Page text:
Obama touts technology at Mooresville school - WSLS 10 NBC in Roanoke/Lynchburg Va

Obama touts technology at Mooresville school

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For Sarah Allen, President Barack Obama picked the perfect spot to disclose plans to turn the nation's classrooms into digital learning centers.
Her three children attend Mooresville schools. The district embraces technology, distributing laptop computers to students. That culture has helped students excel, she said.
"It's exciting," said Allen, 45, an occupational therapist who volunteers in the schools. "The students and teachers are more engaged. You've opened up the world to them at a young age. It's an incredible tool."
Allen was among the 970 parents, students and teachers who gathered in the Mooresville Middle School gym to listen to the president disclose details of his plan.
During his speech, Obama praised the district.
"You're spending less money with better outcomes. There's no reason why we can't replicate the success of what we found here," he said.
The idea to distribute laptops was the brainchild of Mark Edwards, who this year was named national superintendent of the year by the American Association of School Administrators.
It has transformed the district about 25 miles north of Charlotte.
Since Edwards was hired in 2007, a district that ranks near the bottom in North Carolina in funding per pupil now has the second-best test scores and third-best graduation rates, according to the school administrators' association.
Students in the Mooresville district, where 40 percent of the kids receive free or reduced-price lunch, use laptop computers. Those in kindergarten through third grade use them only at school; students in higher grades have them all day, seven days a week
Allen has seen the change first hand. Her 16-year-old son Dakota is in high school. When he was in elementary school, teachers mostly used textbooks and traditional lesson plans. But her daughter Kaitlyn, who is in the 4th grade, and her 6-year-old son Jason, who is in kindergarten, learn mostly on computers.
She said the approach has opened up the world to her children and other students. And as a parent, she can easily monitor their progress and grades online.
"They think it's play time. Learning is fun, not dread," she said.
Jenny Burris, a Mooresville kindergarten teacher, agreed.
"They learn how to tweet - and blog - in kindergarten. They're more energized," said Burris who's been teaching for 22 years.
Before his speech, Obama toured a classroom with students. Then he went to the gym to outline his proposal.
He wants federal regulators to help turn the nation's classrooms into digital learning centers by equipping schools with broadband and high-speed Internet connections at a cost of several billion dollars.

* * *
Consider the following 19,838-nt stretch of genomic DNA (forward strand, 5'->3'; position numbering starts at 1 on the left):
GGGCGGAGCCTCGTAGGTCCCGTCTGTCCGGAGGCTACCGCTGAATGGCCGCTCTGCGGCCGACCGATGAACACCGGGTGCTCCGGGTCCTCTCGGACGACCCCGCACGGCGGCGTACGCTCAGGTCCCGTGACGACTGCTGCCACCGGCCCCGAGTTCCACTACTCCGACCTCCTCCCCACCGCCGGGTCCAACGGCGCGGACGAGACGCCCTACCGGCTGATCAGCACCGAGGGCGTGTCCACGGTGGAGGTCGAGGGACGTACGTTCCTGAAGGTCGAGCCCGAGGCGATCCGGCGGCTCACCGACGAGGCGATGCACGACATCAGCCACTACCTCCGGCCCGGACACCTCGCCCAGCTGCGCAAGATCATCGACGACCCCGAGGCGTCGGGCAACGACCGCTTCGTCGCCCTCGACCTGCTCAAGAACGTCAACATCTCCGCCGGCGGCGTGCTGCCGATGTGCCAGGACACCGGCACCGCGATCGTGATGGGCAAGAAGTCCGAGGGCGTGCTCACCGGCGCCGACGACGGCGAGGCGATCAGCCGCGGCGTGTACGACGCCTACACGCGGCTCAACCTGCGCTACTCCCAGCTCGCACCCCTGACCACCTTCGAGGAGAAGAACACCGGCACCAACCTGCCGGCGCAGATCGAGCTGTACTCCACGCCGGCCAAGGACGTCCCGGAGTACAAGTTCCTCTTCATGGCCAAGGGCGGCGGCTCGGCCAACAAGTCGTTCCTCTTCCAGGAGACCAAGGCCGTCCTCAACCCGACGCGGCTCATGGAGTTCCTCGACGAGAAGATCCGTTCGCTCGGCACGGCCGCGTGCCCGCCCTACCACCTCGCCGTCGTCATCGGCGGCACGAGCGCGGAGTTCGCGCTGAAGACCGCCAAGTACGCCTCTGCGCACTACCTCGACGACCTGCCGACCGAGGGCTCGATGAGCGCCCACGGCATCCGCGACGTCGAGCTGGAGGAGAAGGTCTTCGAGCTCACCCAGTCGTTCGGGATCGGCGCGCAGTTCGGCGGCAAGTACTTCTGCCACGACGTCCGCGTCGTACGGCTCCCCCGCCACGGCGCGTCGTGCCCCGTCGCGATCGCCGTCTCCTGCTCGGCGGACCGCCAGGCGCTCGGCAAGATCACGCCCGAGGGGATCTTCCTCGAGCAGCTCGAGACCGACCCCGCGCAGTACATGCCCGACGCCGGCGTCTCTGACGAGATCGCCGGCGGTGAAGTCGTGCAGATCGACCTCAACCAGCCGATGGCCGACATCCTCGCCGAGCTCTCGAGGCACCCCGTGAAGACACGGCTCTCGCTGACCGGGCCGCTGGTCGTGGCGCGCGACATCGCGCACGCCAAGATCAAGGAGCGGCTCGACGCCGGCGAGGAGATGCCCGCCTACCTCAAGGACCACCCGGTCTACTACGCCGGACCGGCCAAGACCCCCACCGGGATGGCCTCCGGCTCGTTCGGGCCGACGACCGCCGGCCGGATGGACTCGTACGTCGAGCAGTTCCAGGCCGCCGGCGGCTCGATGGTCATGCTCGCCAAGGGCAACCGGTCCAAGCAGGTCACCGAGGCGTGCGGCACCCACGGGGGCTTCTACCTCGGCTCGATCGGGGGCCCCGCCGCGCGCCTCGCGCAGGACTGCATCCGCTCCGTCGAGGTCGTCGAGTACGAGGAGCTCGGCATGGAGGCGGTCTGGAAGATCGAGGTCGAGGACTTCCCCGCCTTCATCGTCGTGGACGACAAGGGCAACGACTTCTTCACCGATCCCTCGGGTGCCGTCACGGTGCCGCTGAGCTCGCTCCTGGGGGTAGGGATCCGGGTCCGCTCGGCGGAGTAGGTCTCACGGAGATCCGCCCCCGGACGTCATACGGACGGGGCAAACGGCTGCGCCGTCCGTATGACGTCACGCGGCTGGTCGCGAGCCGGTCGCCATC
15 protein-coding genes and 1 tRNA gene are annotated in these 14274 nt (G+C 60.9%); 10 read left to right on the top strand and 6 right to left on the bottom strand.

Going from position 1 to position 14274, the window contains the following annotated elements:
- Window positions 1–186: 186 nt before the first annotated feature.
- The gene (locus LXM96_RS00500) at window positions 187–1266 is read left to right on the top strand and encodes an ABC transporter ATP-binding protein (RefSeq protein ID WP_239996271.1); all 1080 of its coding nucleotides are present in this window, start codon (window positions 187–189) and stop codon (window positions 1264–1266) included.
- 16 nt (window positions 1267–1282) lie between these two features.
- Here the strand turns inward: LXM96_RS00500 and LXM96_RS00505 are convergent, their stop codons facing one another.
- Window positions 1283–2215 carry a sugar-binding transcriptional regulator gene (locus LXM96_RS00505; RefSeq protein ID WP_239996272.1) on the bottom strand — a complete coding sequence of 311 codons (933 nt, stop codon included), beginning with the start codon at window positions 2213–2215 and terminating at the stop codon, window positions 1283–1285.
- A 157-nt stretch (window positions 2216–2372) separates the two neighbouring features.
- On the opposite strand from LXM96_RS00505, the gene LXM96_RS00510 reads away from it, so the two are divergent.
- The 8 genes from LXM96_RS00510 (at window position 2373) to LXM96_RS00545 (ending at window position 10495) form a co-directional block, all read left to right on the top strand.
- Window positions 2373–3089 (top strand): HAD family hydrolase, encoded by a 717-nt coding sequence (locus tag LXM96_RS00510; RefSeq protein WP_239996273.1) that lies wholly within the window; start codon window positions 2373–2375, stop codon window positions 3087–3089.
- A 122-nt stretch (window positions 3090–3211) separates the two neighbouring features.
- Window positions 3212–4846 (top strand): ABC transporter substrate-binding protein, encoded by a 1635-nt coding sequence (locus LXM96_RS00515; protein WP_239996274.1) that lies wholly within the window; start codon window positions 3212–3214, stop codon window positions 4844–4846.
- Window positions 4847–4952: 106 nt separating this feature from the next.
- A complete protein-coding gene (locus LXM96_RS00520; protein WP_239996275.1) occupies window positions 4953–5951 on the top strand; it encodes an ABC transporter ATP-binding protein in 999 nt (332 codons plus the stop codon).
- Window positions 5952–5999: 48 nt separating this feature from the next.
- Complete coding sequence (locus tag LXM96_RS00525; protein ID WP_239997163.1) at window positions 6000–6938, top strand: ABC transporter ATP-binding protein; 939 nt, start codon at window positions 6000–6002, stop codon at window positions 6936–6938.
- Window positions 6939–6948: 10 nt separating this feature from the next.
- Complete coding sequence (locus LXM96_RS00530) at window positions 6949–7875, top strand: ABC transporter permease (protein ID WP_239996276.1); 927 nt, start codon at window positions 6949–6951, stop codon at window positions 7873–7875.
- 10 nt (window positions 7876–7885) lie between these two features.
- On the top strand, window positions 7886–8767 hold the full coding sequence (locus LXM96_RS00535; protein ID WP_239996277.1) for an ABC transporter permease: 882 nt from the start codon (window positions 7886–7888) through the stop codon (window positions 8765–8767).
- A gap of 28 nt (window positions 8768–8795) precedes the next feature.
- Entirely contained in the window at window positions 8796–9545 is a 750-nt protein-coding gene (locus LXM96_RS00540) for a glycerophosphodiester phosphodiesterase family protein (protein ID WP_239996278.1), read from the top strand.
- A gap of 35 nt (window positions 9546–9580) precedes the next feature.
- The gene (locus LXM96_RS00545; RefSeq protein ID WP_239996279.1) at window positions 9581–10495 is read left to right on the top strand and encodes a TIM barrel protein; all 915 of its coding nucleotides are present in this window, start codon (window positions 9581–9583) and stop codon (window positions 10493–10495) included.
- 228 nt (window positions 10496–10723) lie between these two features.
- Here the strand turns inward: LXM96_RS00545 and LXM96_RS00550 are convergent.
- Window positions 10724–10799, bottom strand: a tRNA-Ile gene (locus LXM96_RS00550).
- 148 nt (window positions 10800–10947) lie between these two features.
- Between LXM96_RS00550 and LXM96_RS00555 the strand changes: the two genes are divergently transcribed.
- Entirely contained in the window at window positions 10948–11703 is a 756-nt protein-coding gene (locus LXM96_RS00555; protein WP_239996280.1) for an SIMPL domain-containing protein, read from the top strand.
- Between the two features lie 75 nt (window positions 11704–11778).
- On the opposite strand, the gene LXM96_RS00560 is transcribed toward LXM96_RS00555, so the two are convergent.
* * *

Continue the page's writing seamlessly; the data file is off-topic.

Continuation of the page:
Obama says a new initiative called ConnectED would mean faster Internet connections for 99 percent of students within five years.
He said technology is critical to students' success.
"The good news is that here in Mooresville you have devoted yourself to the cause," he said.
Obama called on the Federal Communications Commission to use an existing program that funds Internet access in schools and libraries through a surcharge on telephone bills to meet his goal. He also directed the government to do a better job of using existing funds to get Internet connections and educational technology into classrooms, and into the hands of teachers who know how to use it.
The FCC has the authority to make changes to the program on its own and would not need Congress to approve. One option for raising the several billion dollars needed for the program would be for the agency to impose a new, temporary surcharge on phone bills, administration officials said.
Tommy Burchett, 65, of Mooresville, liked what he heard. He has five grandchildren in the district. and his son teaches in high school.
"They need to be doing this all over the country. There's no excuse for not doing it," he said.
But Republican leaders in North Carolina criticized the trip.
At a news conference, state party chairman Robin Hayes and U.S. Rep. Patrick McHenry called it a distraction from scandals in Washington.
"While we welcome the president once again to the state of North Carolina, his record of achievement has not been one of success for average North Carolinians," McHenry said. "His economic record speaks for itself. We have a sluggish growth rate, and many challenges."

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